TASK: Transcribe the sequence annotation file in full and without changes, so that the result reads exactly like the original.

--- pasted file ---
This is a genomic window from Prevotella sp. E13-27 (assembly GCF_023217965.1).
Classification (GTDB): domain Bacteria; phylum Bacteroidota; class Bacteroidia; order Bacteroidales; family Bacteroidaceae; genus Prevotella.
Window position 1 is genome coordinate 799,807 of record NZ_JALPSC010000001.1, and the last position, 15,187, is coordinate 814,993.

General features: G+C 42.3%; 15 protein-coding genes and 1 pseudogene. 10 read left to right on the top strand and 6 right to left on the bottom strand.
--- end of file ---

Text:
This is a genomic window from Prevotella sp. E13-27 (assembly GCF_023217965.1).
Classification (GTDB): domain Bacteria; phylum Bacteroidota; class Bacteroidia; order Bacteroidales; family Bacteroidaceae; genus Prevotella.
Window position 1 is genome coordinate 799,807 of record NZ_JALPSC010000001.1, and the last position, 15,187, is coordinate 814,993.

General features: G+C 42.3%; 15 protein-coding genes and 1 pseudogene. 10 read left to right on the top strand and 6 right to left on the bottom strand.